Some Encaustic Process

Painting with Wax: The medium used for painting varies among artists but generally consists of about 8 parts beeswax melted together with 1 part damar resin (the sap from the Canarium strictum trees of Malaysia and India). The addition of the resin allows the beeswax to cool to a harder consistency thus creating a more durable paint medium. Color is added to the encaustic medium in many ways. I prefer to add non-toxic powdered earth pigments to the beeswax mixture to create paints that are both lovely to look at and safe to use. 

This beeswax based paint is kept molten on a heated palette before being applied to a surface of a cradled wooden board using natural bristle brushes. Each layer of wax paint is then heated with a blowtorch or heat gun to fuse the new layer with the previous ones. This heating process is how the painting technique gets its name; "encaustic" comes from the Greek meaning to "burn in". The layers of hot wax fused together harden rapidly required no drying or curing time. Encaustic creates an enamel-like surface that can be left rough and textural or polished to a high gloss. The encaustic surface is impervious to moisture and does not darken or yellow over time, neither do encaustic paintings need to be varnished or protected by glass.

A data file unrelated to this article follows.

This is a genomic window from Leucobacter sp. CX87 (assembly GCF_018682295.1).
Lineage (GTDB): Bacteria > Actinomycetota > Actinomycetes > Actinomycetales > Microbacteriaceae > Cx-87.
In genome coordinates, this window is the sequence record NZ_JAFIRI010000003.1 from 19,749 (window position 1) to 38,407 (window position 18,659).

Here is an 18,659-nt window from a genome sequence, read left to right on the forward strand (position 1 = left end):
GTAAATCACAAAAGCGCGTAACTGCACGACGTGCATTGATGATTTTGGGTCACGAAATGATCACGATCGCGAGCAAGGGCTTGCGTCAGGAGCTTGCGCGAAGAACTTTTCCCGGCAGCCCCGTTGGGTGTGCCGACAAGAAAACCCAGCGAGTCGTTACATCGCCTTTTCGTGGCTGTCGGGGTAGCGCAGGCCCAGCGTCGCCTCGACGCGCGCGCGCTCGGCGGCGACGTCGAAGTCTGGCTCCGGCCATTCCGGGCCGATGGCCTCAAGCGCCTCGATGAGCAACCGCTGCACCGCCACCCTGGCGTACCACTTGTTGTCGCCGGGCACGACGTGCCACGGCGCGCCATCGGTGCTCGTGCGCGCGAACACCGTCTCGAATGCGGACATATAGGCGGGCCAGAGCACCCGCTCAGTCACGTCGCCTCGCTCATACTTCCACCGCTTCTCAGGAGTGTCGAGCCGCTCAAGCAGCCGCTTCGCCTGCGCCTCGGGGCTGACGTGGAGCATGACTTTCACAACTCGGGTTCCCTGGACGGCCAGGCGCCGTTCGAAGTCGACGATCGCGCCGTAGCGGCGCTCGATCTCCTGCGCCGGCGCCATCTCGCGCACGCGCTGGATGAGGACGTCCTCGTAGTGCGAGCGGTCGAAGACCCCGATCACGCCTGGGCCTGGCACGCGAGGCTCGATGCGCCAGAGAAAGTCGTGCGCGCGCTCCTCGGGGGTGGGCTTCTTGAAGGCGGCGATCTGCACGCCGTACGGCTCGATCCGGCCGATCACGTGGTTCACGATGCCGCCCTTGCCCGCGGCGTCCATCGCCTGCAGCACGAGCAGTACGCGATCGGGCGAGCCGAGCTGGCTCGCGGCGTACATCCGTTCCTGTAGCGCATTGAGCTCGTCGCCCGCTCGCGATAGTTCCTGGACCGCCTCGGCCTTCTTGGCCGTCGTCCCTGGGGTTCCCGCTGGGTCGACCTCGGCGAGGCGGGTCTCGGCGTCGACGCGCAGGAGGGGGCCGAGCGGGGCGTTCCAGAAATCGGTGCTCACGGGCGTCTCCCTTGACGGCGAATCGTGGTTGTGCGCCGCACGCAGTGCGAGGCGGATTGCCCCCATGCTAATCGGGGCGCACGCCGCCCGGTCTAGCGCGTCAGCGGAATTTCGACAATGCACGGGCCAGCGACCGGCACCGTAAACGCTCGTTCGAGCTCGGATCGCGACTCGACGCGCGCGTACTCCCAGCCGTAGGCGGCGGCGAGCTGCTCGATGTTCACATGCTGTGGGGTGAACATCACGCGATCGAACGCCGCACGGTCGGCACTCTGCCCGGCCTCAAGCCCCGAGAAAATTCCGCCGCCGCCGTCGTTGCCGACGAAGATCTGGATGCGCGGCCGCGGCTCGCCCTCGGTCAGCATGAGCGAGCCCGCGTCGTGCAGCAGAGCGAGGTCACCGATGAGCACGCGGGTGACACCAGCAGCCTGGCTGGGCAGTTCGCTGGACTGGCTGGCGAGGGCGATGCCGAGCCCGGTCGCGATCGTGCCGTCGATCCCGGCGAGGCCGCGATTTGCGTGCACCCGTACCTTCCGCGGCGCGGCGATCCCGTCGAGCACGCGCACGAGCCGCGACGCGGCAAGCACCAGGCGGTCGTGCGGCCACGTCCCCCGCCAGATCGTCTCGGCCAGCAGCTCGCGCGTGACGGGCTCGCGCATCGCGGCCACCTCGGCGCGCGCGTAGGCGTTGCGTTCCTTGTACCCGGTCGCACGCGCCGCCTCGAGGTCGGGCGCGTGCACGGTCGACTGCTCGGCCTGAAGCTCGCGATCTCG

Working The Surface: One of the many wonders of encaustic is the amount of texture that can be achieved on the surface of the paintings. The topography of the surface can play a key role in both creating the character of the piece of art as well as in communicating meaning within the composition. The surface tells a story. Encaustic artists have many tools to work with that allow them to etch, scratch, carve, scrape, comb, crackle, melt away to sculpt the wax in a variety of ways to create pattern and symbolism on the surface. Wax can be added to the surface to create relief and substance or can be scraped away to reveal texture, and uncover layers of color and form in the substrate below. Other materials can be worked into the wax to entomb meaning and impart feeling including gold and silver foils, inks and oil sticks, carbon, charcoal, pieces of paper, metal, fabric, and wire.